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Feeling Dizzy…? Physio can help!

Recent studies have shown that self-reported prevalence of dizziness and vertigo

exceeds 36% in Australians over the age of 50 and is defined as disturbed postural awareness. This is different to vertigo, which is a perceived sense of motion.


The diagnosis of dizziness is key in its appropriate management.

Some questions you’ll be asked about include:

– Severity

– Duration & frequency

– Triggers

– Associated symptoms


Four most common causes of dizziness presented to physiotherapy clinics are:

  • BPPV (Benign Paroxysmal Positional Vertigo)
    •  Episodic vertigo related to changes in head position in    relation to gravity.
    • Associated symptoms = nausea & vomiting + no associated hearing loss or tinnitus.
    • May report periods of imbalance between episodes of vertigo.
    • Triggers : everyday activities, such as rolling over in bed, tilting the head backwards, or bending forward.
    • 86% of affected individuals require medical consultation, interruption of daily activities, or sick leave


  • Cervicogenic:
    • Imbalance & dizziness associated with a cervical spine (neck) abnormality + aggravated or eased by movements or positions of the cervical spine.
    • Connection between muscles, head position and postural stability.


  • Post concussion dizziness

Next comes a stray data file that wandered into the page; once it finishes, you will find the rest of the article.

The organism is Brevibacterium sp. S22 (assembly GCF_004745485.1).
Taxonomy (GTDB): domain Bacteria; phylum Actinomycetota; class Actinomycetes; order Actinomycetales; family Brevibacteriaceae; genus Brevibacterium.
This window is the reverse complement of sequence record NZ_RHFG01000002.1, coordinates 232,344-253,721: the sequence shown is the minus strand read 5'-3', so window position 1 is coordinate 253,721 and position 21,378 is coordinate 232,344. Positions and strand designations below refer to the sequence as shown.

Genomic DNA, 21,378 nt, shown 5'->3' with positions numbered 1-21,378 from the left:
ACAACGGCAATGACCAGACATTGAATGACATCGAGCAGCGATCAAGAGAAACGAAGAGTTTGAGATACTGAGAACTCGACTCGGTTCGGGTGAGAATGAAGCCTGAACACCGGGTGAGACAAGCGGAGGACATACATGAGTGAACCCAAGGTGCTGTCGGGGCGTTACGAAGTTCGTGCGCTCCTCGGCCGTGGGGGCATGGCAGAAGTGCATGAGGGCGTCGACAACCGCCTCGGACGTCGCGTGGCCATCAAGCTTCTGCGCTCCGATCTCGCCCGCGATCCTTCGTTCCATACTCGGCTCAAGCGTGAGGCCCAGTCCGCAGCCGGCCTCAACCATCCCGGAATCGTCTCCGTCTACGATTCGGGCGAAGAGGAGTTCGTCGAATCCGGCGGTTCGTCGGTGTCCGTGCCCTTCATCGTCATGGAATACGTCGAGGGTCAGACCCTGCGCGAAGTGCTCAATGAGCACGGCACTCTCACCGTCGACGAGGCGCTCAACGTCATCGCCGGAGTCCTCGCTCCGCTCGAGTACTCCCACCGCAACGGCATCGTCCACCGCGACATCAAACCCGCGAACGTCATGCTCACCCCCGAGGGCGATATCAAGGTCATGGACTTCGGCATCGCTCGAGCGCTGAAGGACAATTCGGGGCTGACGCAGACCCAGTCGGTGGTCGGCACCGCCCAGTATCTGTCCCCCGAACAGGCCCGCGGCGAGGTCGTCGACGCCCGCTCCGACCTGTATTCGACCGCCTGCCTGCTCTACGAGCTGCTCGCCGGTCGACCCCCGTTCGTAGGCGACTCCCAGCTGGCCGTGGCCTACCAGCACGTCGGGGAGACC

• After concussion, most commonly reported symptoms = H/A & dizziness, followed closely by nausea and neck pain.
    • The majority of symptoms resolve in 7–10 days, but in approximately 30% of athletes they persist.
    • Proper orientation in space requires accurate and consistent input from the proprioceptive, visual and vestibular systems.
    • If one or more of these systems provide inaccurate information about spatial location, alteration in balance and dizziness may result due to mismatching of sensory information.


  • Vestibular neuritis
    • 2nd most common peripheral cause of vertigo.
    • Most often caused by a viral infection of the vestibular nerve.
    • Upper respiratory illness prior to onset of symptoms.           – Vertigo is sudden and may last for several days               – Postural imbalance and nausea. BPPV may develop in           affected ear.


Physiotherapists will combine your reported symptoms with specific testing to eliminate any causes that require further medical assessment.


If referral is not required, treatment may consist of vestibular rehabilitation, balance exercises exercise therapy joint mobilisation, massage and advice + education on how to self treat your dizziness/vertigo and avoid any triggers.